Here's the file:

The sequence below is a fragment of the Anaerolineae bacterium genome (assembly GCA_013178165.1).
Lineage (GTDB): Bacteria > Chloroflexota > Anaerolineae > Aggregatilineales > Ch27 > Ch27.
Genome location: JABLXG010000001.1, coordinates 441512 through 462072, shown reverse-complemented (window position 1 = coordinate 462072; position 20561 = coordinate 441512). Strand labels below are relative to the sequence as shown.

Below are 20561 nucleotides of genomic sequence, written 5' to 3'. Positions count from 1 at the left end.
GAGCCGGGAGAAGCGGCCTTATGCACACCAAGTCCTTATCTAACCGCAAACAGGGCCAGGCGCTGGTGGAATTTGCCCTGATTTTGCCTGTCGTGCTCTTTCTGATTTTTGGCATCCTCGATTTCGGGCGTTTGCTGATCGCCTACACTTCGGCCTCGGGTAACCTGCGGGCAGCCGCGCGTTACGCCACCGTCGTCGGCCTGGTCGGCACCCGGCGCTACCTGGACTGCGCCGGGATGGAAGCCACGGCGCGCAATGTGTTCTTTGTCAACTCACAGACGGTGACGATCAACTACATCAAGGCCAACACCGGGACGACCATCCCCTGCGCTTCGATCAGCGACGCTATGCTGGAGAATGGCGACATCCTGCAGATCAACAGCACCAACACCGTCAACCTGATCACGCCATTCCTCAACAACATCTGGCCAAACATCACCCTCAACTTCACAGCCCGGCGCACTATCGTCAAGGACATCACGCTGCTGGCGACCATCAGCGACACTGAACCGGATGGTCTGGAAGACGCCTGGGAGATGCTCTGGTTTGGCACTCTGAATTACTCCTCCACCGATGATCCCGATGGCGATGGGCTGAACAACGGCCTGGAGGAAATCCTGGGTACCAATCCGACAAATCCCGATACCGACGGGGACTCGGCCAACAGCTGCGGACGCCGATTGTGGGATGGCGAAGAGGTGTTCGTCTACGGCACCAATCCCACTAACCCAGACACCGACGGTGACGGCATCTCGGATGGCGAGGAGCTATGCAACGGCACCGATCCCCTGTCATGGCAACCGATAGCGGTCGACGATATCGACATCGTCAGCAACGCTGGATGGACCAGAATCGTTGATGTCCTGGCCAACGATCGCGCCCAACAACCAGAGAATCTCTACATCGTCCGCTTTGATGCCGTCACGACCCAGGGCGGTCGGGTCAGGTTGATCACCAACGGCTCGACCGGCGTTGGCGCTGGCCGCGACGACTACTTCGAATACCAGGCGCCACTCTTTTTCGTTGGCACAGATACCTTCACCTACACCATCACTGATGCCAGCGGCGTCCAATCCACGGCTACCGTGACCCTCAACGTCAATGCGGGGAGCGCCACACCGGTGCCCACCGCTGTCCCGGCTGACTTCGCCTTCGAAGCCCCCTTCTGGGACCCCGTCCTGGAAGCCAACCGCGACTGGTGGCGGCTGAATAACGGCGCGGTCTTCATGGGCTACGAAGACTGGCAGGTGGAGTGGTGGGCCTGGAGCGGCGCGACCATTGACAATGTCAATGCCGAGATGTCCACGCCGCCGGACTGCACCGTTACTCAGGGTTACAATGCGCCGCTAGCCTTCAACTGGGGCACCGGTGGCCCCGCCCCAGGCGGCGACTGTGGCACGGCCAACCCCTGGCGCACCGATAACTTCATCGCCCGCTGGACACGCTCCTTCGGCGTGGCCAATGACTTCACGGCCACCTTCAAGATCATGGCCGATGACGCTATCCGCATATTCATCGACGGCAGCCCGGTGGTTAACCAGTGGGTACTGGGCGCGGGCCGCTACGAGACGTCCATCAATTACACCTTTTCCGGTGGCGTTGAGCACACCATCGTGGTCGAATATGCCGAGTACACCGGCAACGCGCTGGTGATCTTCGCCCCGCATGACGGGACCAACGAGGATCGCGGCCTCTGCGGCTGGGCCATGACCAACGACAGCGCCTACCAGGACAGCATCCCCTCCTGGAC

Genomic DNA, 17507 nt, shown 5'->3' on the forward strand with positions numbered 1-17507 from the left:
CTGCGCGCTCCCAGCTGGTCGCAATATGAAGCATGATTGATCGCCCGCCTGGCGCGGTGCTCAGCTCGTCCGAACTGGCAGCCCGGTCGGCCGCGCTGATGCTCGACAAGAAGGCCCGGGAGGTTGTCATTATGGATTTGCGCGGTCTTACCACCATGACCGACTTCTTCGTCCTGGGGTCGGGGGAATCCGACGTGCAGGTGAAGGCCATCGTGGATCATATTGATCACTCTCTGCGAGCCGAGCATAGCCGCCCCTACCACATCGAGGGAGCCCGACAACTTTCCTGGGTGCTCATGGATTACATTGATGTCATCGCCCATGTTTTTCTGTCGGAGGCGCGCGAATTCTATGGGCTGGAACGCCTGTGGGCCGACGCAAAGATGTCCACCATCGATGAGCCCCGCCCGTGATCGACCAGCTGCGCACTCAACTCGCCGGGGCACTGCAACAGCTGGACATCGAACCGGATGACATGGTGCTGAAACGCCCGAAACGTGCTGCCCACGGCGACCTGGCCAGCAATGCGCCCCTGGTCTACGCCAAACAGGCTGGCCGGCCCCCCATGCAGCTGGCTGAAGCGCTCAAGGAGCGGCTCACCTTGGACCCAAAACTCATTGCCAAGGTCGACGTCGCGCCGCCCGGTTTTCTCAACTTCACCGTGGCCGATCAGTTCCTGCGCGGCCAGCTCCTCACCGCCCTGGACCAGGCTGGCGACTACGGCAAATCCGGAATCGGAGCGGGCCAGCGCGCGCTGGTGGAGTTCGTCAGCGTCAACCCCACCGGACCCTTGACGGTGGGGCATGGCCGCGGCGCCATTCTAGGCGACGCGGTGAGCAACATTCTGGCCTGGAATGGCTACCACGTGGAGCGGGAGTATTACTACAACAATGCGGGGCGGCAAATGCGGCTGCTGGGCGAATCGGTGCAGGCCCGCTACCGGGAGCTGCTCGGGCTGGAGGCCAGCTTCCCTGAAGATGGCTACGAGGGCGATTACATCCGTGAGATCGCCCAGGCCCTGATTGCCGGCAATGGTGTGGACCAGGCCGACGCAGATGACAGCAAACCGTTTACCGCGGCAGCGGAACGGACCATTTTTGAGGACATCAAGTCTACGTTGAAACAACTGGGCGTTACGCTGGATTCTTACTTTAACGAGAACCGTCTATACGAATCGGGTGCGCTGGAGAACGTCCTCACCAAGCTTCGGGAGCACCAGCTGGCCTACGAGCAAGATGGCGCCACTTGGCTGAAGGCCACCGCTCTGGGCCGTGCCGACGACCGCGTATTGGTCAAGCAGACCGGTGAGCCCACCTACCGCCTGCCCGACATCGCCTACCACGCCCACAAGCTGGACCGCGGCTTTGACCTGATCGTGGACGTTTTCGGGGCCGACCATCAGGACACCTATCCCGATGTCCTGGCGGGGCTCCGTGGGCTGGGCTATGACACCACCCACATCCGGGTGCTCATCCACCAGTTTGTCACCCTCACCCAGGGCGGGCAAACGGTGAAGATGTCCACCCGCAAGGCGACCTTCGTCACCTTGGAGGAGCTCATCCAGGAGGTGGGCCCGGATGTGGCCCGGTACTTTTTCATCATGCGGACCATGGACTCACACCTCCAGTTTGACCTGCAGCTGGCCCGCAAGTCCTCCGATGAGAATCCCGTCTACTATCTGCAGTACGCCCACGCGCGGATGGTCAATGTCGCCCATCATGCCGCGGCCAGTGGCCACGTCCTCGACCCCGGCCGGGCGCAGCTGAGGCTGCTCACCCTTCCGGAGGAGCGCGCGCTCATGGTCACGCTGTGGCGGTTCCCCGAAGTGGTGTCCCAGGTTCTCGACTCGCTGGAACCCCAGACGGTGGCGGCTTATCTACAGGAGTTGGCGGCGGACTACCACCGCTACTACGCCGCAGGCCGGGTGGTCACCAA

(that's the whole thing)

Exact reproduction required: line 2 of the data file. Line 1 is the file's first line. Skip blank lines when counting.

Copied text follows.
Lineage (GTDB): Bacteria > Chloroflexota > Anaerolineae > Aggregatilineales > Ch27 > Ch27.